frío

Definition from Wiktionary, the free dictionary
Jump to navigation Jump to search
See also: frio

Asturian[edit]

Adjective[edit]

frío n sg

  1. neuter singular of fríu

Galician[edit]

Etymology[edit]

From Old Portuguese frio, from Latin frīgidus. Compare Portuguese frio, Spanish frío, Asturian fríu. Doublet of fríxido, a borrowing.

Pronunciation[edit]

Adjective[edit]

frío m (feminine singular fría, masculine plural fríos, feminine plural frías)

  1. cold

Spanish[edit]

Pronunciation[edit]

Etymology 1[edit]

This form derives from Old Spanish frio, from Latin frīgidus (cold) (by natural sound changes through a hypothetical intermediate early Ibero-Romance or proto-Spanish form *friyio), from frīgeō (to be cold), from frīgus (cold, coldness), from Proto-Indo-European *sriHgos-, *sriges-, *sriHges-. See also the variant Old Spanish form frido, which came instead from a Vulgar or Late Latin form fridus (attested in some Pompeian inscriptions), from frigdus, fricdus (attested in the Appendix Probi), syncopated form of frīgidus[1]. It is from this form that most Romance descendants arose (e.g. Catalan fred, French froid, Italian freddo). Compare also the borrowed doublet frígido.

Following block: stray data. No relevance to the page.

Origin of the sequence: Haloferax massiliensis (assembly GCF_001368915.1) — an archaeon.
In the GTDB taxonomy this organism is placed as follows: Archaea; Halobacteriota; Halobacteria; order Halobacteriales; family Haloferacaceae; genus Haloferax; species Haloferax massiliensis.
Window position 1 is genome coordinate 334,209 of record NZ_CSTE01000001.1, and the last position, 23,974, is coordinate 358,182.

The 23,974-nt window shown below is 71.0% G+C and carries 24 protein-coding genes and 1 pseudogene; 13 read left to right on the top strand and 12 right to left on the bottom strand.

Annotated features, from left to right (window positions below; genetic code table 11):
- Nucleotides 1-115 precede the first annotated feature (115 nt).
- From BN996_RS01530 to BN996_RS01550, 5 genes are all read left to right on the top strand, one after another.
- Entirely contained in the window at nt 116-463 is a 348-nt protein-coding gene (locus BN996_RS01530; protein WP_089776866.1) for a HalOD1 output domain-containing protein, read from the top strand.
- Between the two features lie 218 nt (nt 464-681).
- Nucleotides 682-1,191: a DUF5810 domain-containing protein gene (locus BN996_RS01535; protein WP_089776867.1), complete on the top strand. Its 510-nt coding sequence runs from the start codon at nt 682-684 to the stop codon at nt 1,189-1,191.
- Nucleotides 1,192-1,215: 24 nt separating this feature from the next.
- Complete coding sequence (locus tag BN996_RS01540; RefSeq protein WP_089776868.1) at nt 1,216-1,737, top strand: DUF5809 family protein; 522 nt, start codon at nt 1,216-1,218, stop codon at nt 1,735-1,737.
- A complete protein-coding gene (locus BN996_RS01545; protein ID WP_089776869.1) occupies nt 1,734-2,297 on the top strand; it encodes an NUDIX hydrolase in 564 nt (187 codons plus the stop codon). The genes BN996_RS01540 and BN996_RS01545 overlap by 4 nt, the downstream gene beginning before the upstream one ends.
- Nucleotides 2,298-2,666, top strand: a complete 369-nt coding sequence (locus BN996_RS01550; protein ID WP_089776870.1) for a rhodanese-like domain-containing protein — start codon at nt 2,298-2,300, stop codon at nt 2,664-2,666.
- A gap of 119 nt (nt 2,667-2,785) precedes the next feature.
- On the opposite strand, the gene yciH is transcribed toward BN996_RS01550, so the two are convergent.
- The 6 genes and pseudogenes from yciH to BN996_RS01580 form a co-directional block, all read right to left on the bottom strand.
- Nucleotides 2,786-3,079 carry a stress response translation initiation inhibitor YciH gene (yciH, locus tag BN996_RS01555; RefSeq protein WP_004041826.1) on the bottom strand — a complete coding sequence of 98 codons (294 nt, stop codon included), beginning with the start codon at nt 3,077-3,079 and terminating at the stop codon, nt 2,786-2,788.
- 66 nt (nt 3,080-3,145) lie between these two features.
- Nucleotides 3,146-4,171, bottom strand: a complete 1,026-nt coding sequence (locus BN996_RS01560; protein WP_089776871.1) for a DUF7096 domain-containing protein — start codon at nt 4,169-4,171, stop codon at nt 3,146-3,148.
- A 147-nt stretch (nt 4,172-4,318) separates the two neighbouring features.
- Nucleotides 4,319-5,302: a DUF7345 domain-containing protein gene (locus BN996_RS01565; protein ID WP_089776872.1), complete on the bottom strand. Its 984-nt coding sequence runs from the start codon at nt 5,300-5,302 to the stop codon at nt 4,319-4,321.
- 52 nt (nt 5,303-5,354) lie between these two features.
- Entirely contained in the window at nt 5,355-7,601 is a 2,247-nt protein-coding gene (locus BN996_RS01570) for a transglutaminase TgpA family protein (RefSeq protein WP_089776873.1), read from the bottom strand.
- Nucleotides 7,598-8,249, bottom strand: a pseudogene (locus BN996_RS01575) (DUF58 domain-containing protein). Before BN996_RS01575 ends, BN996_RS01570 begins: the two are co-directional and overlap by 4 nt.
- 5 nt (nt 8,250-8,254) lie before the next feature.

Adjective[edit]

frío (feminine singular fría, masculine plural fríos, feminine plural frías)

  1. cold (having a low temperature)
    Antonym: caliente
  2. (of a color) cool
    Antonym: cálido
  3. cold (unfriendly, emotionally distant or unfeeling)
  4. cool (of a person, not showing emotion; calm and in control of oneself)

Derived terms[edit]

Related terms[edit]

Noun[edit]

frío m (plural fríos)

  1. cold, coldness (a condition of low temperature)
    Antonym: calor
    Había nevado tanto que el frío quemaba en la montaña.
    It had snowed so much that it was freezing by the mountain.
    (literally, “It had snowed so much that the cold was burning by the mountain.”)

Etymology 2[edit]

Verb[edit]

frío

  1. First-person singular (yo) present indicative form of freír.

References[edit]

Further reading[edit]